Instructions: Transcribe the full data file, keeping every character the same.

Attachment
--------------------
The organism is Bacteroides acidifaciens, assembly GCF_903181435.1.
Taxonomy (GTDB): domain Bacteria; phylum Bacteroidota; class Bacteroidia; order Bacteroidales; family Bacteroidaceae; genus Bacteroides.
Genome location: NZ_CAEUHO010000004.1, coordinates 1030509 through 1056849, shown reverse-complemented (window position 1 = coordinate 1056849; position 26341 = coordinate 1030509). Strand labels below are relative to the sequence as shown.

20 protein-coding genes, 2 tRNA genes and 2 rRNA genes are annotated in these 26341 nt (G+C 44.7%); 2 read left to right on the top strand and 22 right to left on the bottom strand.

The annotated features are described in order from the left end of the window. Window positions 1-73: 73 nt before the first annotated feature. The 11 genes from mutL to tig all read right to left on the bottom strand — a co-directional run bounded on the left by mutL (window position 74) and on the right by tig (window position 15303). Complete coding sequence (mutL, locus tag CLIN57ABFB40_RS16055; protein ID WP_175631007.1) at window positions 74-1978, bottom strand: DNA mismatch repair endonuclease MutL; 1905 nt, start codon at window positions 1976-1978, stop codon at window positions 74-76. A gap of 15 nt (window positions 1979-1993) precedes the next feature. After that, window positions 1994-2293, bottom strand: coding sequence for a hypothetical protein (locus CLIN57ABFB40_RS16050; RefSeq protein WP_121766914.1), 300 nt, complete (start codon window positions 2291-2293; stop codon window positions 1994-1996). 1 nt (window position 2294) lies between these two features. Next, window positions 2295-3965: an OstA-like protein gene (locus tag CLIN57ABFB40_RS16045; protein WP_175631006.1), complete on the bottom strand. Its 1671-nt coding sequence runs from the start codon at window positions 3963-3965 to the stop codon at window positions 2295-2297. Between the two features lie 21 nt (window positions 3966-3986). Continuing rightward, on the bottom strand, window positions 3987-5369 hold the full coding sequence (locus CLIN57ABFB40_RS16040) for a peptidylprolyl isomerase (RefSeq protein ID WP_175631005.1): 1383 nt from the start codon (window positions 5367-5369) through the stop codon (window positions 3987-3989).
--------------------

The organism is Bacteroides acidifaciens, assembly GCF_903181435.1.
Taxonomy (GTDB): domain Bacteria; phylum Bacteroidota; class Bacteroidia; order Bacteroidales; family Bacteroidaceae; genus Bacteroides.
Genome location: NZ_CAEUHO010000004.1, coordinates 1030509 through 1056849, shown reverse-complemented (window position 1 = coordinate 1056849; position 26341 = coordinate 1030509). Strand labels below are relative to the sequence as shown.

20 protein-coding genes, 2 tRNA genes and 2 rRNA genes are annotated in these 26341 nt (G+C 44.7%); 2 read left to right on the top strand and 22 right to left on the bottom strand.

The annotated features are described in order from the left end of the window. Window positions 1-73: 73 nt before the first annotated feature. The 11 genes from mutL to tig all read right to left on the bottom strand — a co-directional run bounded on the left by mutL (window position 74) and on the right by tig (window position 15303). Complete coding sequence (mutL, locus tag CLIN57ABFB40_RS16055; protein ID WP_175631007.1) at window positions 74-1978, bottom strand: DNA mismatch repair endonuclease MutL; 1905 nt, start codon at window positions 1976-1978, stop codon at window positions 74-76. A gap of 15 nt (window positions 1979-1993) precedes the next feature. After that, window positions 1994-2293, bottom strand: coding sequence for a hypothetical protein (locus CLIN57ABFB40_RS16050; RefSeq protein WP_121766914.1), 300 nt, complete (start codon window positions 2291-2293; stop codon window positions 1994-1996). 1 nt (window position 2294) lies between these two features. Next, window positions 2295-3965: an OstA-like protein gene (locus tag CLIN57ABFB40_RS16045; protein WP_175631006.1), complete on the bottom strand. Its 1671-nt coding sequence runs from the start codon at window positions 3963-3965 to the stop codon at window positions 2295-2297. Between the two features lie 21 nt (window positions 3966-3986). Continuing rightward, on the bottom strand, window positions 3987-5369 hold the full coding sequence (locus CLIN57ABFB40_RS16040) for a peptidylprolyl isomerase (RefSeq protein ID WP_175631005.1): 1383 nt from the start codon (window positions 5367-5369) through the stop codon (window positions 3987-3989).